Friday, February 18

Mini Reviews: February 18th Edition [Nintendo Switch eShop]

Infernax [Berzerk Studio] (Nindie Choice!) - Retro games looking to take on the rough look and feel of classics like Castlevania are always going to face a bit of an uphill battle. Stay too close to the formula and the experience gets hit for being derivative, stray too far afield and you risk alienating the audience who’s looking for some old-school fun. Somehow Infernax very effectively walks this fine line with an overall feel that hits the NES-era vibes but also has enough variation, personality, and some seriously gnarly enemies and art that it absolutely sets itself apart throughout. Be warned, even on the more casual setting you won’t be spared from some tough situations you’ll need to work through, so much like the games from that era you’ll find yourself starting over a bit as you try to work out how best to survive the onslaught, but then breaking through with success also always feels sweeter in the process as well. If you’ve got a hankering for some unapologetic vintage Castlevania feels in a slightly more modern package Infernax is absolutely going to be your jam.


Dino Galaxy Tennis [Forever Entertainment] (Nindie Choice!) - With the general lack of sports games in the indie space on the Switch you can bet any new titles making an appearance will get an extra look. At first glance, Dino Galaxy Tennis is a bit of an oddity, working out a bit like a modern version of Pong, but once you advance the story a bit you begin to see the potential. The first key challenge is the curve of the surface you’re needing to run across, that actually adds a surprising bit of depth to your movement, and in order to get balls heading for the edges of your side you’ll likely need to make careful use of your dash. Since hitting balls in the air gives you a bit more power, trying to master your jump and the use of the jetpack also adds a layer to things. Then throw in power-ups and other complications that accompany different stages and it takes on even more challenges, though in truth at the core either you buy into enjoying this take on a sport or you don’t, in many ways reminding me of Windjammers. Throw in the ability to play co-op or against friends and there’s some flavor here to enjoy if you’re of the right mindset and understand its limitations for deep variety going in.


Dynasty Warriors 9: Empires [Koei Tecmo Games] - In terms of the crazy and chaotic musou genre I’m still getting up to speed, but I’ll admit that when the action gets into a groove I tend to find it to be a pretty good time. Even with a somewhat limited number of titles in that style under my belt though, specifically with Dynasty Warriors 9 I think I’m familiar enough to see that it has some weaknesses. Whether its some quirks in the performance when too many warriors get onto the screen, the fact this particular mix of fighting action and strategy elements leaves both feeling a bit unsatisfying, or the rocky road to getting acquainted with everything when the tutorial leaves loads of topics unaddressed it’s hard not to feel the experience is lacking in some polish. Worse, the main competitor that feels like it points out many of Empires’ shortcomings comes from the same studio in the form of the much more refined and excellent Samurai Warriors 5 from last year. If you’re a big fan of the style or the series there’s plenty of content here to latch onto, but among the multiple choices available to you on the Switch this feels like it’s in contention for being the weakest as an overall package.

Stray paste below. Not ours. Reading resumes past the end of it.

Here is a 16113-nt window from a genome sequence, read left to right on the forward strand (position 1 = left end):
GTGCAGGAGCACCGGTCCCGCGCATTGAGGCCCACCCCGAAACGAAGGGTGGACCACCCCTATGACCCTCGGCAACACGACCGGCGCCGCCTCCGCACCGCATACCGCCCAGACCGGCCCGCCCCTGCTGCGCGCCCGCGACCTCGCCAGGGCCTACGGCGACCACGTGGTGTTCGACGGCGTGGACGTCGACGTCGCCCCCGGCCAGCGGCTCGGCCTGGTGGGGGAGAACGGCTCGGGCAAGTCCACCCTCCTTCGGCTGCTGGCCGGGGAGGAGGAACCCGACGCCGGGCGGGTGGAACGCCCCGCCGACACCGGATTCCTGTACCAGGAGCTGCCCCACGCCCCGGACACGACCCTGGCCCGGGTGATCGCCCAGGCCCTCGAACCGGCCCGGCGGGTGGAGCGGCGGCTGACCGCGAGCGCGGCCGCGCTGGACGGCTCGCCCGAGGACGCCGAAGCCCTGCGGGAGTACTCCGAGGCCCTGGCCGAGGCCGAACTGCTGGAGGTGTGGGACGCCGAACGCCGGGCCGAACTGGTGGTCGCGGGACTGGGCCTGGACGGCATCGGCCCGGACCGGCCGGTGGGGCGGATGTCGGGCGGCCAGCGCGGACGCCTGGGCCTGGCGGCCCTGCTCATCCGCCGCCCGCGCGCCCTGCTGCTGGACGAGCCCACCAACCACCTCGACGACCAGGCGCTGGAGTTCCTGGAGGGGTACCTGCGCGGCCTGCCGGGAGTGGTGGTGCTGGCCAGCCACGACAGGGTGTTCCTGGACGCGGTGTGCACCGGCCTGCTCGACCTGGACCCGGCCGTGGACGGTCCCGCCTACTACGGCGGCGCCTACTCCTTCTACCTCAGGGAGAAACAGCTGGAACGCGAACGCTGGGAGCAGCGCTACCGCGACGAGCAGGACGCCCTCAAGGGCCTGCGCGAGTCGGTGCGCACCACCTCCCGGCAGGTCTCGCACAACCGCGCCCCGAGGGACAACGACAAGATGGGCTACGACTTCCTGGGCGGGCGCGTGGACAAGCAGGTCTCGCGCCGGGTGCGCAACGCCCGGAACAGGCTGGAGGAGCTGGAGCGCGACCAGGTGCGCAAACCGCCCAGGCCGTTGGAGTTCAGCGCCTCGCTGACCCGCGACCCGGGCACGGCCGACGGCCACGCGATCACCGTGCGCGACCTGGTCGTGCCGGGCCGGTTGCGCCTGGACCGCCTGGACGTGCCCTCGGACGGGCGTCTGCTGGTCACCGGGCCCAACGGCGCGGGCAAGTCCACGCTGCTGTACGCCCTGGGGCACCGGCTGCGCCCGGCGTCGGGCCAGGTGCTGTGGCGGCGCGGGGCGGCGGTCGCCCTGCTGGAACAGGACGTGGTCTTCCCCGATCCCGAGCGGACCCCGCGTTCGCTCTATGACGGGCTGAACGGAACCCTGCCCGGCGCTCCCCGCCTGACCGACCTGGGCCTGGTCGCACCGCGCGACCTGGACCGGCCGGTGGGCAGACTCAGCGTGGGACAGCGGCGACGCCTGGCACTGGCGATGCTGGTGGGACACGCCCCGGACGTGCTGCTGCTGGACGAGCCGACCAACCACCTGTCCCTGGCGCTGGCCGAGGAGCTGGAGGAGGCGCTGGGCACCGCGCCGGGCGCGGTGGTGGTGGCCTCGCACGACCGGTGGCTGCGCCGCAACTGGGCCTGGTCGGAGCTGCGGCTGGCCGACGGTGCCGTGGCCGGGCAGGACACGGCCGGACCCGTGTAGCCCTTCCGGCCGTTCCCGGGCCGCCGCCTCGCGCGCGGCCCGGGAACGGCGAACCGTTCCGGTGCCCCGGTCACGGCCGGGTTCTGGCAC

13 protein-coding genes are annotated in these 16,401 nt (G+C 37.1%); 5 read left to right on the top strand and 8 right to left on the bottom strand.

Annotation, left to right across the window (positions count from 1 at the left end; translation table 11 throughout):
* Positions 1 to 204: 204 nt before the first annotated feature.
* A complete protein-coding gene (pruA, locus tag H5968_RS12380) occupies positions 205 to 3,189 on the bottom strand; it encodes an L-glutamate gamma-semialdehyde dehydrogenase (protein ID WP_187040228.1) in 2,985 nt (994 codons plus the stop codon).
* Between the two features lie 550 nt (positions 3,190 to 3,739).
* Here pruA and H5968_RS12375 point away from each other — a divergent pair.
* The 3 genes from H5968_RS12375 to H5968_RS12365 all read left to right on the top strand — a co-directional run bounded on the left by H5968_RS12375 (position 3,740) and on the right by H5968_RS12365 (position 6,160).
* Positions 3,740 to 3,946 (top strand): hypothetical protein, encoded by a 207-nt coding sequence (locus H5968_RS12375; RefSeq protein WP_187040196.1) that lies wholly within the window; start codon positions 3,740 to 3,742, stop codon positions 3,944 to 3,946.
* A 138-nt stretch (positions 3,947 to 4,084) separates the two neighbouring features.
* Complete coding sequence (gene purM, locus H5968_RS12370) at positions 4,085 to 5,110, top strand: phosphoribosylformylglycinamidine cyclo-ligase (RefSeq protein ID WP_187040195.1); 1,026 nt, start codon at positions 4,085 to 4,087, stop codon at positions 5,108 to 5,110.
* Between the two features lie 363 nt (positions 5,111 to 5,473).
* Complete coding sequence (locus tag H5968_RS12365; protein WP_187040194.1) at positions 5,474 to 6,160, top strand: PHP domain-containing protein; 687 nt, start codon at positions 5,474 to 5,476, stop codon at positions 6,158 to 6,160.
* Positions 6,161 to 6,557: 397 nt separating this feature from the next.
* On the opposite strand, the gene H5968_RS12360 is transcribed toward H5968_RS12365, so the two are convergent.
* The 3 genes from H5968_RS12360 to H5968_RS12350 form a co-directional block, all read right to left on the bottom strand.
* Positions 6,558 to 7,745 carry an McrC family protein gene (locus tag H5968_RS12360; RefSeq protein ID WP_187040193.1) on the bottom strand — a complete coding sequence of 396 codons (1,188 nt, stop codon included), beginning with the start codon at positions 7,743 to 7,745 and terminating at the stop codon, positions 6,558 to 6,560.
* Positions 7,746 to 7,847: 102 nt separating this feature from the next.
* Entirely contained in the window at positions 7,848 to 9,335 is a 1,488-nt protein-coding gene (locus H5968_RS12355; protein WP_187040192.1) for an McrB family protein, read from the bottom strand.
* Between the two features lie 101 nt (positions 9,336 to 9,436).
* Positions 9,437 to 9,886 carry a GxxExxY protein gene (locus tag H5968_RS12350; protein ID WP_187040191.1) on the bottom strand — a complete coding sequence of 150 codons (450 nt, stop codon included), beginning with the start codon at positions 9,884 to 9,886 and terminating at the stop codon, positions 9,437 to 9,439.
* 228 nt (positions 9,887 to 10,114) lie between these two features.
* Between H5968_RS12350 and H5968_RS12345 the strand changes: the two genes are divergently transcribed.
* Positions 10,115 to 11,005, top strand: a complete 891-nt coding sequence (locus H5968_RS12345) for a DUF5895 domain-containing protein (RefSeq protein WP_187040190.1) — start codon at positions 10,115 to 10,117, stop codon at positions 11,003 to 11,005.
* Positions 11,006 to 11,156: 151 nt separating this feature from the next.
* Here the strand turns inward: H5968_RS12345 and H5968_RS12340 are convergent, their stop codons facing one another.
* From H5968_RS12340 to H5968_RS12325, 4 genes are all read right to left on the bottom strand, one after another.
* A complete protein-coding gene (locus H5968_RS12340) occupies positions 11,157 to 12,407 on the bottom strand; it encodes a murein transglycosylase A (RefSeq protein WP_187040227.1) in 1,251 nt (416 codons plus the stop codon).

Egglia Rebirth [Brownies] - While I normally think of games coming over to the Switch from mobile roots as being puzzlers or some more commonly-casual genre, every once in a while you get a surprise. That’s certainly the case with Egglia Rebirth, a sort of RPG, sort of board game, sort of strategy title that has a great art style and characters but a somewhat unusual mix of gaming styles. Aside from the relevant question of whether or not there’s any inherent advantage to this being played on a dedicated gaming console and not a mobile device (I really can’t think of any) I think that Egglia suffers from coming to Switch without sufficiently shedding its mobile roots, resulting in a moderately pricey title that’s still hamstrung by timed unlocks and other elements you’d associate with free-to-play fare where they’re trying to needle you for extra cash or get you to watch ads to speed things up. Throw in the fact that everything is on the lighter side to the point that the bite-sized stages and elements for you to work through are without any real substance and it feels like a very attractive but shallow misfire on the Switch amongst far more compelling titles with more robust gameplay.


The Song Out of Space [Ratalaika Games] - Games that are heavily driven by stories can take a lot of different forms and also tend to be a mixed bag. In the case of The Song Out of Space there’s a bit more interest than usual as not only does the story involve quite a bit of brutal violence (though mostly just described or seen in heavily-pixelated form), potentially some aliens, and the FBI… there’s also and a healthy dose of 70’s era misogyny on display as well. That said, for every bullet point in the list that could pull some people in it could also turn others away so it’s hard to say whether there’s a universal perspective on whether putting all of this together is effective or not. I do appreciate the weirdness of it all, and the ability to make some pretty entertaining dialogue choices at times, but there are also times where the formula doesn’t work as well and it can slow a bit or lose its way for a spell. If you’re a fan of brutal mysteries with a twist of The X-Files and some old-school sexism it may be a great fit, otherwise you’ll need to play it by ear.


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